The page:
One major new area of expansion that is not dependent on the costs of bricks and mortar is Foyles' online business, which at present accounts for only 5 per cent of its total sales. Its revamped website, to be launched next week, will be "a little different from Amazon" and packed with added value," says Husain.
"We have started again with a whole new website. It has different hosting facilities. We have used a different developer and have taken a look at the functionality to make it more enjoyable," he says. "But the main difference will be the speed of the website."
Husain also plans to further embrace the "ebook" digital market. "Ebooks allow the bundling of other services which consumers might like," he says. "For example, a book can be bundled with an author interview. The most interesting application is for the academic and research sector, where people could download textbooks or just a chapter of a textbook."
The new website will be up and running nicely in time for the Christmas season and Foyles' staff are already immersed in implementing the Foyles' Christmas campaign.
"Christmas is always a difficult and nail-biting time and we think it is going to be tough," says Husain. "In the past few weeks, we have seen a little bit of a slow-down. It is not that people are spending less when they come in the shops, it is just that there is less footfall, which reduces the spontaneous spend. But we are confident books make good gifts."
They do. But shoppers looking for heavily discounted book sales to make up the bulk of their Christmas present haul will not find succour in Foyles.
While supermarkets continue to sell books at huge discounts with a competitiveness that contributed to Borders administration last November, Husain says Foyles will not deviate from its strategy of favouring service and value over huge discounts. He says: "Borders heavily discounted [its books] and went head to head with the supermarkets. You often saw nearly all the books being discounted. We do not discount everything. We try to give our customers value – service, knowledge, information."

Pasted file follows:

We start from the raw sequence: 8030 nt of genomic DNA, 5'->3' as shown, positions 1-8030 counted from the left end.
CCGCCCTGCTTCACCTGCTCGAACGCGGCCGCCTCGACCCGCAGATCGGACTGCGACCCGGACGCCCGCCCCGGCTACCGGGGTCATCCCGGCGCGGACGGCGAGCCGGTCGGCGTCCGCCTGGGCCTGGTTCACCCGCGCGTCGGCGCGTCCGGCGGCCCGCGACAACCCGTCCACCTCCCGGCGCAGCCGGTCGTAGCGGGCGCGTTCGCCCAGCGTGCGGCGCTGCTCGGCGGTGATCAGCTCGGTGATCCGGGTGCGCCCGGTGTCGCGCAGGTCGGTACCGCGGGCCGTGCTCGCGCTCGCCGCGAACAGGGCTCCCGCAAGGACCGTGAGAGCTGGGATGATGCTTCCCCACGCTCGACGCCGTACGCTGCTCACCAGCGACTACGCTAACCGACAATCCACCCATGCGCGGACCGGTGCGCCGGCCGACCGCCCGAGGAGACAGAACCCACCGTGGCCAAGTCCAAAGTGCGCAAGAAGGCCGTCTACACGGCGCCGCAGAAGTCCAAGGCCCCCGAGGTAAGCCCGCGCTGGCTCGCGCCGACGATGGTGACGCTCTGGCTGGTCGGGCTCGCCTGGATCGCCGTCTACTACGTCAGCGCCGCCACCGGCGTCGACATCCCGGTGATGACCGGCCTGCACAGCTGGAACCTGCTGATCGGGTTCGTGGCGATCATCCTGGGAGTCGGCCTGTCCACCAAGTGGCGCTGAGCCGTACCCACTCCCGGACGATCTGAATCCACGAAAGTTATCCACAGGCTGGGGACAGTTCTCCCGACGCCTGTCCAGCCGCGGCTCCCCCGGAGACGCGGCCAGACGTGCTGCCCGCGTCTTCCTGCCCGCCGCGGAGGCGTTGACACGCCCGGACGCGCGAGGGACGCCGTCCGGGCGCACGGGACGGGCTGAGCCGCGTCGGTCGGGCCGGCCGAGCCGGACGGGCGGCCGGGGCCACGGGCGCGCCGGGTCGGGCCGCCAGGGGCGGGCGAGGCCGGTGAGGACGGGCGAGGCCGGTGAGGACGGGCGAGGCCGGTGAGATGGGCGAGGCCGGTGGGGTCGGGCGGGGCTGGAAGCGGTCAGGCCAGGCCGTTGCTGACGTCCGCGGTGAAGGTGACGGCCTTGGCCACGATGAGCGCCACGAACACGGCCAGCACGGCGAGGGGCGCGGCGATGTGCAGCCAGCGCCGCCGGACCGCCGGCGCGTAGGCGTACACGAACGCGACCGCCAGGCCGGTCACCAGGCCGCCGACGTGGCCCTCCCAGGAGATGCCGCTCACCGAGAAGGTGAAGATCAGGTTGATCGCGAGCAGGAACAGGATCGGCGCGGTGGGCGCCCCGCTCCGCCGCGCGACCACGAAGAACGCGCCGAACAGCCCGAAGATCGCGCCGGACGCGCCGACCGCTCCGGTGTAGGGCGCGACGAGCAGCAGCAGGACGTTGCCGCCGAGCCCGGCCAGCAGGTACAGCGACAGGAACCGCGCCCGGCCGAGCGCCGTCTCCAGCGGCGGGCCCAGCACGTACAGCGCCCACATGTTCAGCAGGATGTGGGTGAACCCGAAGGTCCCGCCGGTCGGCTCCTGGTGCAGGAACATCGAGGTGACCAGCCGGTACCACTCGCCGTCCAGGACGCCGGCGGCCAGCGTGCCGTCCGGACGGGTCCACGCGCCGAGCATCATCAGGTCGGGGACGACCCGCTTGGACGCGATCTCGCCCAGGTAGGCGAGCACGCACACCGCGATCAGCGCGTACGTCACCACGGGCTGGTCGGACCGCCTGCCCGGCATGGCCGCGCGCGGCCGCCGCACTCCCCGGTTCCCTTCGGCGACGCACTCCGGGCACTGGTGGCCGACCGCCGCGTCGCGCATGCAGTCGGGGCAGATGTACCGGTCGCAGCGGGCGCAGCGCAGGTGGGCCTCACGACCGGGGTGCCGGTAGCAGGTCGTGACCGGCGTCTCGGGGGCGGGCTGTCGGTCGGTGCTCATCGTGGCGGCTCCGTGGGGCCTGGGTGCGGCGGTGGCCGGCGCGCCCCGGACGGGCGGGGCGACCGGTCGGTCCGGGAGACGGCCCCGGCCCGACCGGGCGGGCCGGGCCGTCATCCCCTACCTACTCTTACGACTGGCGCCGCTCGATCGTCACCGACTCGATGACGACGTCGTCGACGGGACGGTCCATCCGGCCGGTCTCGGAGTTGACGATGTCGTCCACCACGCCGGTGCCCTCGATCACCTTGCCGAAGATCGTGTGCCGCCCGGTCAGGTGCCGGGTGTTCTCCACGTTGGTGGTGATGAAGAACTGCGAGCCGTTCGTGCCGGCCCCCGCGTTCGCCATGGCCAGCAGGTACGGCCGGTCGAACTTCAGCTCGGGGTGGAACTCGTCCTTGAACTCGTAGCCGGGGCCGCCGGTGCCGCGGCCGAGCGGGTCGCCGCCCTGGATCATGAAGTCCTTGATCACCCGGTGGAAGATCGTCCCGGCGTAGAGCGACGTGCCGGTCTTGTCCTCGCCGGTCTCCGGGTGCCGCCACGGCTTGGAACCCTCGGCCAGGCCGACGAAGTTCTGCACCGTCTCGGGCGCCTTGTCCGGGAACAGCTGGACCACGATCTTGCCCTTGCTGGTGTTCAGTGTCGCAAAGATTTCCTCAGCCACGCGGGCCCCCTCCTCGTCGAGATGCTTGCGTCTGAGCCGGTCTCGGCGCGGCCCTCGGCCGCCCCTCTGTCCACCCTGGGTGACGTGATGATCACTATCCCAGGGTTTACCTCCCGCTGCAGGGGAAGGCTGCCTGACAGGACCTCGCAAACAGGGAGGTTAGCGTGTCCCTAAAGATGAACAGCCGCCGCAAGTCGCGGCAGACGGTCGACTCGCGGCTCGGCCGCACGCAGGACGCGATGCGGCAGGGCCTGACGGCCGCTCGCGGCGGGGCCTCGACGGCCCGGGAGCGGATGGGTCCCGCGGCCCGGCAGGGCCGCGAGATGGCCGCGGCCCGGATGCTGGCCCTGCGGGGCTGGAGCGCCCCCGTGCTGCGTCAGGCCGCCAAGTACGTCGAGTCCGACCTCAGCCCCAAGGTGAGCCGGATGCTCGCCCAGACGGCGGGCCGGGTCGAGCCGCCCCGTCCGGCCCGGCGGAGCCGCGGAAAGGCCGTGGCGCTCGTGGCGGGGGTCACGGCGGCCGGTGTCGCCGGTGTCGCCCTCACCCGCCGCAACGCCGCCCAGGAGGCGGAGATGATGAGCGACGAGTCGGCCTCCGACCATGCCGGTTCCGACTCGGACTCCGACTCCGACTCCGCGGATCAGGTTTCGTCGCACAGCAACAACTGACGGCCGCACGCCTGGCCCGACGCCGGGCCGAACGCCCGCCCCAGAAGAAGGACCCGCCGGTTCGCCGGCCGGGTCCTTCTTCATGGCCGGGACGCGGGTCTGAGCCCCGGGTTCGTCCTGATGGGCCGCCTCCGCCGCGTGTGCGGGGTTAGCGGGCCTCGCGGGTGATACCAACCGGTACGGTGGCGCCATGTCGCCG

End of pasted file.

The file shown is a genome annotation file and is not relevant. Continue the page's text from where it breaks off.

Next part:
It is a strategy that is paying off, helped by a weaker pound and low interest rates, and Husain expects profits to increase further next year.
This is good news for fans of the bookstore. And even better news for those Foyles aficionados who cannot stomach the thought of the chain being headed by a man who doesn't read books is that, when probed, Husain divulges an interest in non-fiction.
"I like to dip in and out of books at different times," he says.
Foyles passes the Portas test – second time around
The reputation for customer assistance and professional expertise at Foyles' Charing Cross Road branch was dealt a blow in April when retail guru Mary Portas complained in The Daily Telegraph about shoddy service.
The "Queen of Shops" wrote that "a bored-looking bloke slouched over a computer" made no effort to help her with a simple request for The Line of Beauty by Alan Hollinghurst".
The clerk no longer works at Foyles.
The store's chief executive, Sam Husain, says: "We are so passionate about what we do that when that article was published some of the shopworkers were in tears. We would love to have her back in."
I visited the store on Friday with the same request to test the impact of Ms Portas's words.
Despite standing behind a desk marked "purchases only: inquiries to the information desk", the woman with a blue Lego earring happily helped with my search and directed me to where the book is on special display.
I went back later and asked her about another book. I gave her the title, The Universal Journalist, but not the author (the IoS's David Randall). She checked her screen and directed me to the relevant floor. When I reached it, I questioned a young assistant. She instantly cut off a conversation with her boss to point me in the right direction. Sure enough, the book was there.
Mary Portas would be pleased.
Trish Patchett, an Australian living in London, says: "I have never had an issue finding what I've wanted in Foyles, and the staff are always more than helpful. They really have everything that you could ever need in a bookstore, including a cafe. If they had beds in there, I'd happily move in."
A lifelong fan of the store, Tom Armstrong, says: "You always feel immediately at ease as soon as you walk through the door. I wouldn't be surprised if my Mum turned up with a glass of cold milk and a crumpet."
Additional reporting by Greg Walton